The fireballs left a heat haze in their wake as they flew toward Hadjar. The hunters were shouting about something, but Hadjar paid them no mind. His homemade sword didn’t waver.

Making it look effortless, he dived under the first and then avoided the second fireball. He turned on his heel, skipping over the third one and, barely swinging the dart, struck with the sword. It was weak, not even ghostly—a barely perceptible gust of wind. But it was enough to cut the fireball in half.

Hadjar let the two halves of the fireball pass by him, on either side.

His heart was racing.

His blood boiled. He could fight again. He could breathe again. After so long, he was alive again.

His blue eyes lit up and the deer howled with rage and fear.

The beast lowered its head and launched a burst of fire as wide as the torso of an adult man from its horns. It was the most powerful attack it was capable of.

Hadjar crouched slightly and then suddenly rushed forward. He vanished into thin air, leaving only a black mark behind, leaping over the flames with perhaps an inch of clearance, and feeling his chainmail heating up. He held on to his sword tightly, and when he landed in front of the deer, he swung upward with his ‘blade’ while straightening his body.

The hunters, who couldn’t believe that a man was capable of moving so smoothly and quickly at the same time, thought that they’d heard a roar accompanying the sword strike.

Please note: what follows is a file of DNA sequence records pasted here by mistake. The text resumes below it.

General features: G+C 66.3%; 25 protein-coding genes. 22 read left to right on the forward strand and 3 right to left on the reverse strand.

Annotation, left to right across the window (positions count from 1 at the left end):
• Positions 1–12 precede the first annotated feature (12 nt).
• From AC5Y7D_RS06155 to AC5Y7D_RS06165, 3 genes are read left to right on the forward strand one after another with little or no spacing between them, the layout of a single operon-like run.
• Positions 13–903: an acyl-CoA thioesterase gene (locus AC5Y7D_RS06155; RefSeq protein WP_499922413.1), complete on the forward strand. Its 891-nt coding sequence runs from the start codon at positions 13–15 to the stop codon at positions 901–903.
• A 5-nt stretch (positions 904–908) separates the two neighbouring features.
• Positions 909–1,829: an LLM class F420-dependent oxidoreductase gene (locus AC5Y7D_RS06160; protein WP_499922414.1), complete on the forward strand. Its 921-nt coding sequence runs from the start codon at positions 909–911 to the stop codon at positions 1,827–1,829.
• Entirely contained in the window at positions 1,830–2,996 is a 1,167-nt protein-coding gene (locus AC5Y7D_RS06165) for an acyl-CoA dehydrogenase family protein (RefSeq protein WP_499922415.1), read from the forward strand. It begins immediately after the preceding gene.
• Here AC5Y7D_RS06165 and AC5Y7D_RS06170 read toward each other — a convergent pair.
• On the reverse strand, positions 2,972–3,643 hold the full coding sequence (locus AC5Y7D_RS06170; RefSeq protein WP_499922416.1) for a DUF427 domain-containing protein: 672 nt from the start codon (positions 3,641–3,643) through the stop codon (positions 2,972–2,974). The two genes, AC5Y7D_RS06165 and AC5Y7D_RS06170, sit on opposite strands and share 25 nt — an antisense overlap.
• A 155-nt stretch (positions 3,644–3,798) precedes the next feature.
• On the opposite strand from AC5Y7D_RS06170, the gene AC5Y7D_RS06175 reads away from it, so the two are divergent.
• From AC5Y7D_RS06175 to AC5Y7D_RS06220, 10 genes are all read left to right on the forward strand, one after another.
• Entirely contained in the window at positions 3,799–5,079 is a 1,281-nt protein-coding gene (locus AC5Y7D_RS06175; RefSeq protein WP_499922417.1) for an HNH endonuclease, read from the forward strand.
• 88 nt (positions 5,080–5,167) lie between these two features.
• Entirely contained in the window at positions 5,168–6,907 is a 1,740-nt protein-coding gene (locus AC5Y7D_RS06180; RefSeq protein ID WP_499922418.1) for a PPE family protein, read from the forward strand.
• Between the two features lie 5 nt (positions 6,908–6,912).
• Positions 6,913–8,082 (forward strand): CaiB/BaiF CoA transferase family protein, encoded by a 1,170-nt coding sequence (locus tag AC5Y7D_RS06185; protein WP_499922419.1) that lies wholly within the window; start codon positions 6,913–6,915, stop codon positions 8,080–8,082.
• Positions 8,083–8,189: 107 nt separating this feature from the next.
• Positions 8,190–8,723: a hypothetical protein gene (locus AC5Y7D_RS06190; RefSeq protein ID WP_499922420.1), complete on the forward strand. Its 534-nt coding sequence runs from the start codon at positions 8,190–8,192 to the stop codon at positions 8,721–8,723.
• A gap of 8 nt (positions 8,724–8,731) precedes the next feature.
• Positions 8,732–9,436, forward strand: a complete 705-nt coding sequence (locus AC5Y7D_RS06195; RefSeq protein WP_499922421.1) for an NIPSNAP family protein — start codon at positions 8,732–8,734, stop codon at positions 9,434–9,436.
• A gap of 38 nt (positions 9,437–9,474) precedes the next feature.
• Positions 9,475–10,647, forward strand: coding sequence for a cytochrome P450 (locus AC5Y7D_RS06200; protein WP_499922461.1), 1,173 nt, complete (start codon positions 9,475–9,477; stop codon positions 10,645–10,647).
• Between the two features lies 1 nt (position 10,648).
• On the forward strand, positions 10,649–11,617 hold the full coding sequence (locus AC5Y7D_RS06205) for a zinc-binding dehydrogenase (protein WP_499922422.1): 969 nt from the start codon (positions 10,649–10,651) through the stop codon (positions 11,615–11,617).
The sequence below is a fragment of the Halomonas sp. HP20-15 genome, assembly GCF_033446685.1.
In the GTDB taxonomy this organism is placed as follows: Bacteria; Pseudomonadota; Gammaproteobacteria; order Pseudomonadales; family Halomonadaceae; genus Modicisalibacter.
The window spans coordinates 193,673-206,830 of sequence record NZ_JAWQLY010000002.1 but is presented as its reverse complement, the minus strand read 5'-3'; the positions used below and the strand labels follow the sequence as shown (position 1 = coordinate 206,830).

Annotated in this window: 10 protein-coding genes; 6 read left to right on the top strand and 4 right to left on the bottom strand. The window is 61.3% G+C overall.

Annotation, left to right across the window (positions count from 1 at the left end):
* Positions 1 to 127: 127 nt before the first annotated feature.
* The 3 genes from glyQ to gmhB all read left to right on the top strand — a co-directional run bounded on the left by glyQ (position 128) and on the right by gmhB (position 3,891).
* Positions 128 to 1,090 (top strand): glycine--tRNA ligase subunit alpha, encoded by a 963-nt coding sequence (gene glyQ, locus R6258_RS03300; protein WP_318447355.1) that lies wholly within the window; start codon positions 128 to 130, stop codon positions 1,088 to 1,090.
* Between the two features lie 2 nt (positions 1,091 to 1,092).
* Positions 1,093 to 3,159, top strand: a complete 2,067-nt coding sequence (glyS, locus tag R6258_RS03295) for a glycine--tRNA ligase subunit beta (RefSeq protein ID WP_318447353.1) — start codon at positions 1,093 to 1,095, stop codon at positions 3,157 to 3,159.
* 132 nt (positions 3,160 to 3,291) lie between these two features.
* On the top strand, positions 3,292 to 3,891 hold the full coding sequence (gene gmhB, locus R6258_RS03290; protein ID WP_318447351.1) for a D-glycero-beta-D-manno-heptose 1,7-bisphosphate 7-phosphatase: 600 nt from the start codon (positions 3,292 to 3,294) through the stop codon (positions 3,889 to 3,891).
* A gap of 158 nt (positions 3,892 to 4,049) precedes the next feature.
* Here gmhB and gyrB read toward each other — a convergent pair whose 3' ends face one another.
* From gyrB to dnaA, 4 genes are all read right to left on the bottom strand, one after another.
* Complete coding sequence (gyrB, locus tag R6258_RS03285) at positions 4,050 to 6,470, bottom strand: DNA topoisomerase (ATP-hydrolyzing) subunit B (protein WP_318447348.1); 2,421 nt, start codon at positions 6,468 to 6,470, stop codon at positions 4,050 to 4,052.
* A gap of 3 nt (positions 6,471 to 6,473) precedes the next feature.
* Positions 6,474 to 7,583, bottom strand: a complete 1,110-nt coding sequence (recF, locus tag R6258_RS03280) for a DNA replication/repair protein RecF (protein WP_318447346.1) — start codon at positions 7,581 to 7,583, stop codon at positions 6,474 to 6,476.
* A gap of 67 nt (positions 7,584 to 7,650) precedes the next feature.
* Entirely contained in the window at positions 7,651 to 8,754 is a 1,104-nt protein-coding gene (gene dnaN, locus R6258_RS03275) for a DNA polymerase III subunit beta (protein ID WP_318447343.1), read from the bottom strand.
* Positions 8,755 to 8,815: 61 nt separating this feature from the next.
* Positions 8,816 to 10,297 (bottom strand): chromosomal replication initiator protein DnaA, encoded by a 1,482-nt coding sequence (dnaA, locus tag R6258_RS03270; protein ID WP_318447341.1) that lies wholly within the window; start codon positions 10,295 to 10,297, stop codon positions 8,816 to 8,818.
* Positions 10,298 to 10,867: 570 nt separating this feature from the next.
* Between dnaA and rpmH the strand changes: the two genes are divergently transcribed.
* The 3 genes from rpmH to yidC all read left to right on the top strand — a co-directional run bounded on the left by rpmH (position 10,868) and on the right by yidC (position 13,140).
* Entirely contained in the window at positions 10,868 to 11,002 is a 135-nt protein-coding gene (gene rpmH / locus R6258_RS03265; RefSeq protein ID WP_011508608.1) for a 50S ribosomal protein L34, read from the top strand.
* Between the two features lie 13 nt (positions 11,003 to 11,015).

The hunters and silent deer both felt the blood freeze in their veins upon hearing that roar.

It was the roar of a dragon.

The wounded Alpha ran back toward the forest, leaving the meadow covered in its blood. It had been foolish to hope that a practitioner whose cultivation was at the Bodily Nodes stage would be able to defeat an Alpha. But he’d been able to hurt it; hurt it and scare it off.

The nearby people had only heard the roar of a Lord of the Heavens, but the beast had seen the Lord itself. It had seen the flame of power behind those deep, blue eyes and had felt the fang lurking in the sword strike. A fang that could cleave mountains in two.

The other deer ran away, following after their leader.

Exhausted, Hadjar slowly lay down on the grass. He spread his arms out to the side and stared at the boundless sky. The ‘sword’ in his hand crumbled into dust, unable to withstand the force that had been channeled through it.

“Duke Velen, Earl Vaslia, Primus, the Governor, Viscount…” he repeated, almost inaudibly, and closed his eyes.

He didn’t even have enough strength left to breathe. But he could still hear the mighty serpent growling somewhere in the depths of his chest, near his heart.